In the 1960s, the United States battled with overseas manufacturers for market share, and models introduced in this era ranged from compact cars to muscle cars. Learn about hundreds of cars from the 1960s.
Just a few months after the first Firebirds went to customers, developers were busy with the next generation. This time, The 1970s Pontiac Firebird would not accept Chevrolet's leftovers. Learn more about the Pontiac Firebirds of the 1970's.
Designed in seclusion, the Avanti (the Italian word for "forward") was a styling sensation that gave Studebaker President Sherwood Egbert a brief shining moment before the company discontinued the line.
Mustang not only gained a facelift in 1969, but also its own hot versions, the Mach 1 and Boss 302/429. Tradition demanded that Shelby Mustangs, including the 1969 Shelby GT-350 and GT-500 be somewhat faster, but it wasn't going to be easy.
Mustang put on weight and inches for 1967, and the Shelby followed suit. To keep the car's weight down and its appearance distinctive, Shelby designers created a custom fiberglass front end to complement the production Mustang's longer bonnet.
The original '65 Shelby GT-350 was probably as close to a street-legal racing car as was ever offered by an American company. The brains behind the brawn? A Texas chicken farmer turned Ferrari race car driver named Carroll Shelby.
"Plymouth is out to win you over," said the ads, and they didn't lie. With a re-vamped Barracuda, a transformed Valiant and a solid line of Belvederes, Plymouth jumped back in the game in a major way.
It's amazing what steady cultivating can do -- with a few interim changes, Plymouth's disappointing 1962 "standards" roared back with the 1968-1969 Plymouth Sport Satellite and GTX. These models soon sold more than a quarter-million copies.
Even in the late '60s, the Rambler SC/Rambler stood out as one wild ride. Its looks screamed performance and its mechanicals backed that up.
The 1962-1964 Plymouth Sport Furys weren't nearly as bad as they're usually portrayed. Despite their flaws, the long-hood/short-deck proportions were drawn years before we'd ever heard of "ponycars."
The 1967 Pontiac Firebird Sprint came onto the automotive scene a little later than Chevrolet's Camaro, but when the Firebird arrived, it came on strong. Learn more about the 1967 Pontiac Firebird Sprint in this article.
Being first is relatively easy; staying first isn't. Pontiac may have created the muscle car in 1964 with the GTO, but the company had to work hard to match proliferating competitors. Pontiac struck back with the fully redesigned 1968-1969 Pontiac GTO & Judge.
The 1968 Pontiac Firebird 350-cid HO V-8 engine, with high-performance camshaft, better exhaust-gas scavenging, and revised carburetion, delivered 320 horsepower, 35 more than its 326-cid predecessor. Learn more about the 1968 Pontiac Firebird 350 in this article.
The 1968 Pontiac Firebird Sprint Convertible proved high-performance and folding tops could go hand in hand. Learn more about this muscle car in this article.
Had GM division chief John DeLorean gotten his way, the Firebird would've been a low-cost sister to the Corvette. But the market couldn't support two sports car models, so DeLorean had to settle for a "Pontiacized" version of Chevy's four-seat Camaro.
The 1964-1965 Pontiac GTO was a great idea just waiting to be born. That it happened at Pontiac speaks volumes about the division's marketing savvy in the '60s, as well as its ability to zoom in on public taste.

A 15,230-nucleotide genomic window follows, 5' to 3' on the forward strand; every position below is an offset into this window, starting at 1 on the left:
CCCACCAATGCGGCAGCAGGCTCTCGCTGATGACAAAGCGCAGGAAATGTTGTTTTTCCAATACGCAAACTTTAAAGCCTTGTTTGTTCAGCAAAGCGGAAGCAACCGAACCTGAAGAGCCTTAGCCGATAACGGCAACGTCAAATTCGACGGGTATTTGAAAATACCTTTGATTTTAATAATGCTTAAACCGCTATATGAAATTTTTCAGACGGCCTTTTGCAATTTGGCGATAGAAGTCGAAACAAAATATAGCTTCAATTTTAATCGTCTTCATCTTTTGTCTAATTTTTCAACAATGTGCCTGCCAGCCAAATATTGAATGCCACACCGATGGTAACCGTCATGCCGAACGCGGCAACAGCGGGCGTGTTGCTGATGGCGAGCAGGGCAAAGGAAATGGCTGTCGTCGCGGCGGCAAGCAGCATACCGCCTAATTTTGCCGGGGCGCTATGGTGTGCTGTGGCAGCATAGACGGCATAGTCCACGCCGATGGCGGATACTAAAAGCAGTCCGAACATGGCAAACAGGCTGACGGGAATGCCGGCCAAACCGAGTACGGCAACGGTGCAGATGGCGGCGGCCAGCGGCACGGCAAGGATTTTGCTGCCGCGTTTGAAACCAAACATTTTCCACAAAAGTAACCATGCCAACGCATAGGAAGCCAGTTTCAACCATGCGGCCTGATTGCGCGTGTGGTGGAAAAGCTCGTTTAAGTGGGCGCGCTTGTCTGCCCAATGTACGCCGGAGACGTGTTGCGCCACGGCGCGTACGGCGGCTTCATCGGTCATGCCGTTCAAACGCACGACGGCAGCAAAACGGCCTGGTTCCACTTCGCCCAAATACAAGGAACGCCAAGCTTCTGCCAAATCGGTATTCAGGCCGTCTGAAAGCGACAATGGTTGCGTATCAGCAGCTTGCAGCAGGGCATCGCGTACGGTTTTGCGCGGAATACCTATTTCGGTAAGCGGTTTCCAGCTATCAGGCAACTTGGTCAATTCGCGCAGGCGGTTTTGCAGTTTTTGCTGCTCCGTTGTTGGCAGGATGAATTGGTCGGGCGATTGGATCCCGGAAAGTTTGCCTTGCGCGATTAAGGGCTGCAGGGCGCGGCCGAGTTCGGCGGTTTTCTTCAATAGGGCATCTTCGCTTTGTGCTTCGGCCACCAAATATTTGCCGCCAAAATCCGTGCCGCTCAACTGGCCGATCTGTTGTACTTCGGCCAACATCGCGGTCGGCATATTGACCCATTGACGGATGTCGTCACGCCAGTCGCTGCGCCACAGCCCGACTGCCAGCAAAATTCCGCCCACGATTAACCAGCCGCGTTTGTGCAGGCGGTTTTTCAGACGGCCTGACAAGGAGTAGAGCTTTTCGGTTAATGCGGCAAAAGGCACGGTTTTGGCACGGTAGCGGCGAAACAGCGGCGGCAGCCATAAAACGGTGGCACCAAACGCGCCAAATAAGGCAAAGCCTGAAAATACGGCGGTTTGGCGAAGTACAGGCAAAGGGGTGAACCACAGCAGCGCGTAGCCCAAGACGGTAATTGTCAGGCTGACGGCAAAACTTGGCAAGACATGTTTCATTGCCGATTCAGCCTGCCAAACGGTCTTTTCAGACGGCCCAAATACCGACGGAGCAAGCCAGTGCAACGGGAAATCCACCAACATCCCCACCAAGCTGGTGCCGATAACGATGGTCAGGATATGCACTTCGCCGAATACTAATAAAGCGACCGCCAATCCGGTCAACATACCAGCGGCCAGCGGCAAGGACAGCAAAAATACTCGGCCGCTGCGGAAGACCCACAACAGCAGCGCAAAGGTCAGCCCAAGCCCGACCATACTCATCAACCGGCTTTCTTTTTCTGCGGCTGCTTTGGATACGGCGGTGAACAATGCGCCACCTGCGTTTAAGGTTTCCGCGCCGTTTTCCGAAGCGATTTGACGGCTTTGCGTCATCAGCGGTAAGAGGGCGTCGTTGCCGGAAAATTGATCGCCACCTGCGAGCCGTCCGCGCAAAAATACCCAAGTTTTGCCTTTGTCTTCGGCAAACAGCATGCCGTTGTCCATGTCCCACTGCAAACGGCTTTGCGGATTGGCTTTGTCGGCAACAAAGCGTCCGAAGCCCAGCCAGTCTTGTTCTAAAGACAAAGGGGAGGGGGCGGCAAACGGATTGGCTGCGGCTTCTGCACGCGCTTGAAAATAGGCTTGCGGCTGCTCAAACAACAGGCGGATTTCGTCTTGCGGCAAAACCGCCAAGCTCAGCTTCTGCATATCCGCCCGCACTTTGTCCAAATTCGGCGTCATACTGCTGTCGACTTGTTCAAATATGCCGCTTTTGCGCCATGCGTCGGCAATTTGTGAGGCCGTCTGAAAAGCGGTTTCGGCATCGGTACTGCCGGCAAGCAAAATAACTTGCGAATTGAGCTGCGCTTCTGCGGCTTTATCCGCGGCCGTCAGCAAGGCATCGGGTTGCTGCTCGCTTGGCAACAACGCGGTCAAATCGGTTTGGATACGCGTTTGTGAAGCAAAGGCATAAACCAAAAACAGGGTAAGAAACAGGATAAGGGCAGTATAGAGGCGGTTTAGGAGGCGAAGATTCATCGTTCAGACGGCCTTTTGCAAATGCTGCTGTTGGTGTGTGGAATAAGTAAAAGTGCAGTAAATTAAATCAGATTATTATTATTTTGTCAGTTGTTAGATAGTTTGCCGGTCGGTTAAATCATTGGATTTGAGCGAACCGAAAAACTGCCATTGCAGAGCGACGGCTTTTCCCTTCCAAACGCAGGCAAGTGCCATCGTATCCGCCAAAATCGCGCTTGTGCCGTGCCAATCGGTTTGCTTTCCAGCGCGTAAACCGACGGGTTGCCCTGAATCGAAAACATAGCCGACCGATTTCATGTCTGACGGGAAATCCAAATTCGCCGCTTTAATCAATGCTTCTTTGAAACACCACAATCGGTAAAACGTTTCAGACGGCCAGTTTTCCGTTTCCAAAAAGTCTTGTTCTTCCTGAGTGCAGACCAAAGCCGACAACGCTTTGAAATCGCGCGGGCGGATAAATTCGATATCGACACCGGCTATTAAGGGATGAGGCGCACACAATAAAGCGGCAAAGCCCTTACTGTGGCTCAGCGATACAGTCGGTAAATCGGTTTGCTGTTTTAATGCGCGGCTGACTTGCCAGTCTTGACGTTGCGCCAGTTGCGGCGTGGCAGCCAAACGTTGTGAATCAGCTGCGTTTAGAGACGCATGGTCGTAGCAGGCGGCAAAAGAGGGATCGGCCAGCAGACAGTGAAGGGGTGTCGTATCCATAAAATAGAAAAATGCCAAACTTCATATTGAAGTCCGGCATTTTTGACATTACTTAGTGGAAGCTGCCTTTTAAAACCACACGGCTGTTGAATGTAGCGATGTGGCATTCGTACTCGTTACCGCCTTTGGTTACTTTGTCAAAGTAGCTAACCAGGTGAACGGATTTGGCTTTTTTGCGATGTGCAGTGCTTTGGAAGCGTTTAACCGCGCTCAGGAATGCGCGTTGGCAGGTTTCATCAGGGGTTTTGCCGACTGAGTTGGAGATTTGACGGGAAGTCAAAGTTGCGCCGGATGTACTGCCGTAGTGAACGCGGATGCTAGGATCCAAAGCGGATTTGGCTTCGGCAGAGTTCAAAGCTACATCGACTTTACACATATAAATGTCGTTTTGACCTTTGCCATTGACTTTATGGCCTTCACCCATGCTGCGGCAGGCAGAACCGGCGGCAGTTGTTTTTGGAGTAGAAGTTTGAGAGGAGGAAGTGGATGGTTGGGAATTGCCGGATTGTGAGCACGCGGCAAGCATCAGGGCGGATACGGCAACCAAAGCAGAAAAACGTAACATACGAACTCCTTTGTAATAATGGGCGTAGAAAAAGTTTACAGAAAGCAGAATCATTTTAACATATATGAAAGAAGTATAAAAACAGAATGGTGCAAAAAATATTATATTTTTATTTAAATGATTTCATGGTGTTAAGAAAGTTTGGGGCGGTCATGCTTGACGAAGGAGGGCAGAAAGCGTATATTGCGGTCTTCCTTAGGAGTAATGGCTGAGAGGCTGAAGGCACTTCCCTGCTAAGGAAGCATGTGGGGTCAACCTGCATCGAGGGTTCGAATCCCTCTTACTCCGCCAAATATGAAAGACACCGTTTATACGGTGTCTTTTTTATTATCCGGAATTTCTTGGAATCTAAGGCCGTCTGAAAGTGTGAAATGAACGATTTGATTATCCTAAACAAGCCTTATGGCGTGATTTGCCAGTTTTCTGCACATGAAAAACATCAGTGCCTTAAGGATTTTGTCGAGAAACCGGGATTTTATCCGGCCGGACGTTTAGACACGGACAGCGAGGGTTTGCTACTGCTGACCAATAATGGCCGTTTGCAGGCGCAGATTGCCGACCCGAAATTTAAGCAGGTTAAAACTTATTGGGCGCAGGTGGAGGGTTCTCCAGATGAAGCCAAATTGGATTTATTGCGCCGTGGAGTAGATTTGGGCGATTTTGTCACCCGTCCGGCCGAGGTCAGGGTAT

By 1962, Plymouth found that it needed to regroup -- and to resize -- its Sport Fury and VIP models to keep up with Ford and Chevrolet. By the mid-1960s, a new design team took Plymouths back into the mainstream -- with a vengeance.
From 1965 to '67, the Plymouth Belvedere/Satellite and GTX received an A+ for performance with help from a new Hemi V-8. These models even made their mark in NASCAR and stock-car racing.
Plymouth's Barracuda may have taken a few design tricks from GM, but the new notchback coupe and convertible body styles complemented the classic fastback to create an unmistakable new line.
After three successful years, the 1965-1968 Pontiac Grand Prix declined in both sales and design. But if more glitter and gadgets were evident, so was more power that enabled performance to remain respectable.
1969 saw brand-new designs from each of the "Low-Price Three." But Plymouth proved to have the biggest of the big car overhauls, hoping to wow consumers and get them to "Look What Plymouth's Up To Now."
The first Pontiac Grand Prix resembled a dressed-up Catalina hardtop coupe with buckets-and-console interior, but the result was striking and sold well.
Plymouth probably wishes it had a car like the 1963-1966 Plymouth Valiant Signet today -- this model was a solid performer throughout it's production run and helped the company maintain its sales figures.
Chrome and tailfins were out, bucket seats, mag-style wheels, center consoles, and floor shifters were in -- and just about everybody had them. With the 1964-1967 Pontiac Catalina 2+2, Pontiac achieved a combination of power, road-holding, and fine styling superior to any other big Pontiac.
Though compacts were quite popular in the early 1960s, the public still wanted full-size cars like the Dodge Standard. The car still struggled for sales numbers, but some fame on the drag strips, often beating out bigger, heavier rivals. Learn more.
The 1962-1968 Pontiac Grand Prix was created to compete with the highly successful Ford Thunderbird. The Grand Prix was hyped as the personally styled car with the power personality. Learn more about this classic muscle car.
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